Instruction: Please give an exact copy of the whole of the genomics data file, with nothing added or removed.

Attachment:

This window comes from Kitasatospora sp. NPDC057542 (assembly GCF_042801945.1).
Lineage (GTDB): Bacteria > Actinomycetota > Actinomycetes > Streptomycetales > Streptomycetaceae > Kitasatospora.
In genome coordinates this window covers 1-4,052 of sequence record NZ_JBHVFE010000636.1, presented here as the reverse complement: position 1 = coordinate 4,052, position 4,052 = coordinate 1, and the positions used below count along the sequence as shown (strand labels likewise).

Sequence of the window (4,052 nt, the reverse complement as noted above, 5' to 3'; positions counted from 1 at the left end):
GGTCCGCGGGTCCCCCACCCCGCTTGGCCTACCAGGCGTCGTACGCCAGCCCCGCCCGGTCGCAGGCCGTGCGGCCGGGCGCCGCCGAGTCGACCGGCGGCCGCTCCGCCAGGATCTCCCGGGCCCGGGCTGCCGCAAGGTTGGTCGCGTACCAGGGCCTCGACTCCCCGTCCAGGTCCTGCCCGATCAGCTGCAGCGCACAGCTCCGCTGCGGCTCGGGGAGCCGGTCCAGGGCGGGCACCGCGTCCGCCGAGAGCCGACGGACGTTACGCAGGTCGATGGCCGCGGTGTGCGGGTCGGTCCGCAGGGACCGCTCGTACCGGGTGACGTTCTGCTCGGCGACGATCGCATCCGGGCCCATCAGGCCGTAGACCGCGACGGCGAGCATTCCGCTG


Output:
This window comes from Kitasatospora sp. NPDC057542 (assembly GCF_042801945.1).
Lineage (GTDB): Bacteria > Actinomycetota > Actinomycetes > Streptomycetales > Streptomycetaceae > Kitasatospora.
In genome coordinates this window covers 1-4,052 of sequence record NZ_JBHVFE010000636.1, presented here as the reverse complement: position 1 = coordinate 4,052, position 4,052 = coordinate 1, and the positions used below count along the sequence as shown (strand labels likewise).

Sequence of the window (4,052 nt, the reverse complement as noted above, 5' to 3'; positions counted from 1 at the left end):
GGTCCGCGGGTCCCCCACCCCGCTTGGCCTACCAGGCGTCGTACGCCAGCCCCGCCCGGTCGCAGGCCGTGCGGCCGGGCGCCGCCGAGTCGACCGGCGGCCGCTCCGCCAGGATCTCCCGGGCCCGGGCTGCCGCAAGGTTGGTCGCGTACCAGGGCCTCGACTCCCCGTCCAGGTCCTGCCCGATCAGCTGCAGCGCACAGCTCCGCTGCGGCTCGGGGAGCCGGTCCAGGGCGGGCACCGCGTCCGCCGAGAGCCGACGGACGTTACGCAGGTCGATGGCCGCGGTGTGCGGGTCGGTCCGCAGGGACCGCTCGTACCGGGTGACGTTCTGCTCGGCGACGATCGCATCCGGGCCCATCAGGCCGTAGACCGCGACGGCGAGCATTCCGCTG